A mere ten miles and twenty minutes north of the Golden Gate Bridge in San Francisco, the redwoods of Muir Woods await to blow your mind. Looking skyward at these 250’ towers of beauty, I wonder if anyone but the winter wrens and spotted owls have ever seen the tops of these majestic scrapers of the sky. Named for the naturalist John Muir who was celebrated by Ken Burns in the PBS series on the National Parks, Muir Woods lies at the base of the winding Panoramic Highway in Mill Valley; an isolated paradise of redwood wonder.
With the sun settling to the west this late January afternoon, we have an evening deadline to get to the San Francisco International Airport to fly East for Winter’s Revenge. Seizing one last hike, we choose the Ocean View to Lost Trail to Fern Creek Loop. The trail guide calls it a moderate hike with steep sections that takes two plus or minus hours; bring it on, for soon enough we’ll be thigh deep in Maine snow.
With the weekend crowds two days away, we and maybe seventy-five others have the park to ourselves on this Thursday in January. Due to its proximity to San Francisco, Muir Woods attracts one million visitors per year, mostly during the summer and on weekends. This afternoon local school kids with notebooks and a running start are here to explore nature’s treasure that is Muir Woods.
As with most trails at Muir Woods, the one mile long meandering boardwalk of the hall of redwoods begins our hike. Ninety-five percent of all visitors seem to confine themselves to this stretch of majesty with its 1000 year old crimson towers.
The entry to the Ocean View Loop is a well-identified right and takes us immediately above the Redwood Creek riverbed. As we hike the 800 feet of elevation gain past redwoods and Douglas firs, we will soon learn that the Ocean View Trail has in fact no ocean view. The cool, damp redwood forest belies the reality of a drought ravaged California. Three years ago when we last hiked Muir Woods, the Redwood Creek was raging. Today we can’t even see a trickle, a dribble, or a droplet during what is their quote rainy season.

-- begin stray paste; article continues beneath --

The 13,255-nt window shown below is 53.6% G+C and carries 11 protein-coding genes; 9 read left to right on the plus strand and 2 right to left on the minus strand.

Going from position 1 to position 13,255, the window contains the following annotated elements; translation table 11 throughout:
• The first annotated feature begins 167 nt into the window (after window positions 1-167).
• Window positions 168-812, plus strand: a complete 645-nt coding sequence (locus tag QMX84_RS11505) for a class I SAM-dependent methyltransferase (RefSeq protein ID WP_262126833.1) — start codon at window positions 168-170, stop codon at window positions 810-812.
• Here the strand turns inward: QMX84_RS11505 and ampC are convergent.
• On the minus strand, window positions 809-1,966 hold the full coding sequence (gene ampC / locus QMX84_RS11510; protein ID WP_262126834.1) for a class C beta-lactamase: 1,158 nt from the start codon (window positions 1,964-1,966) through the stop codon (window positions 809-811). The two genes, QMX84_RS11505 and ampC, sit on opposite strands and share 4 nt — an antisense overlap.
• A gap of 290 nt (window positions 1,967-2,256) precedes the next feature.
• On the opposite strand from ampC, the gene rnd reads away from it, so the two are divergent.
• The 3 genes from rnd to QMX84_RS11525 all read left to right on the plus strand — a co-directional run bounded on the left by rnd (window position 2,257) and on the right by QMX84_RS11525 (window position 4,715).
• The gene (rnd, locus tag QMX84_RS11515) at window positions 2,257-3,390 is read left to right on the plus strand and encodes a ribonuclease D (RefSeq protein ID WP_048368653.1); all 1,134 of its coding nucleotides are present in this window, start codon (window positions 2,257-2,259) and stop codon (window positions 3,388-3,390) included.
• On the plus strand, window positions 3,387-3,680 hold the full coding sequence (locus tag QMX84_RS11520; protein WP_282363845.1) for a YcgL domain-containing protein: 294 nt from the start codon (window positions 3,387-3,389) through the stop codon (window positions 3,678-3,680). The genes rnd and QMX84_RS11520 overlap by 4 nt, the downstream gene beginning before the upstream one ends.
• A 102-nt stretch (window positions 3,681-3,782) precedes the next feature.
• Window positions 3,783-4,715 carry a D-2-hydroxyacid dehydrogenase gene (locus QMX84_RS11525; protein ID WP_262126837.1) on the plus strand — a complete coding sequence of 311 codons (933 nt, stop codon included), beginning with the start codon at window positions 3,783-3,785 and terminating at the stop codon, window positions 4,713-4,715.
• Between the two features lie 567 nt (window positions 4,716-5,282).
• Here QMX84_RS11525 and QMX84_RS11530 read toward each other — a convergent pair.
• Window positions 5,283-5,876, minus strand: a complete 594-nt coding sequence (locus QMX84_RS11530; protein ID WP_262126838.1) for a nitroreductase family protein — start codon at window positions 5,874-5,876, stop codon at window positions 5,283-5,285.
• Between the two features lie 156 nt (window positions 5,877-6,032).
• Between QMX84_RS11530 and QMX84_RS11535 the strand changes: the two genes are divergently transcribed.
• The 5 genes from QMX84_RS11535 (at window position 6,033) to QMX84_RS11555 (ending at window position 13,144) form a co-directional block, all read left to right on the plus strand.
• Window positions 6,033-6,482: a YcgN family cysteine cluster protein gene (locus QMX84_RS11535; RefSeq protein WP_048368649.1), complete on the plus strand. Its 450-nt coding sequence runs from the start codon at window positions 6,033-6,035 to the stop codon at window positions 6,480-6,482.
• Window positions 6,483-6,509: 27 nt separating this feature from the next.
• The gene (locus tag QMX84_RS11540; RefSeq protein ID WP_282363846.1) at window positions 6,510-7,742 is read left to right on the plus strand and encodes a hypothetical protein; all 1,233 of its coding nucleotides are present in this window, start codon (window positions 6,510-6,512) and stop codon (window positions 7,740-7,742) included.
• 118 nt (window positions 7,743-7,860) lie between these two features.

Hugging the canyon-side, we climb a trail just wide enough for one. Redwoods can only survive in the coastal California because the fog belt here provides the necessary moisture for the grand dames of the arboreal world to flourish during the dry season.
In the mid-afternoon we step purposely along the switchbacked trail occasionally passing hiking couples. Breaking my code to converse with one and all on the trail, we pass others by nodding “a see-ya-later” in order to meet our flight departure deadline. The redwood canopy blocks most of the sun which on this January day near 4P is beginning to set. Old timers say that at one time the trees did not obscure the ocean view.
While the Ocean View Trail goes on further into the Tamalpais Mountains, we turn south on the Lost Trail, steeply pitched with railroad tie stair steps to ease the hilly descent. A 1930s landslide covered this trail for 30 years and hence the name Lost Trail. Later we turn back towards the Redwood Creek on the Fern Creek Trail.
Focused on our upcoming departure to the Great White Northeast, we have motored through this two hour hike in 75 minutes. As you can guess we don’t exactly stop to smell the roses or let the tannins from the six inch bark of the redwoods create any olfactory delight. But we do get the exercise and soak in the redwood experience one last time.
Packing away our hiking boots and gear, we fit all our clothes and gear into a carry-on travel bag and a sizable canvas bag each. Though it’s 5P, the traffic south to the Golden Gate Bridge is manageable and we sail across and then down 19th Avenue through the city.
Arriving at the airport we find our 11P flight to Boston is on schedule. We crash in quasi-comfortable airport chairs playing with our iPhones as we await our departure.
Our California dream world hiking vacation is ending as we set our sights for home, our New England paradise on the coast of Maine. It’s just that our East Coast nirvana may not be ready for us until May.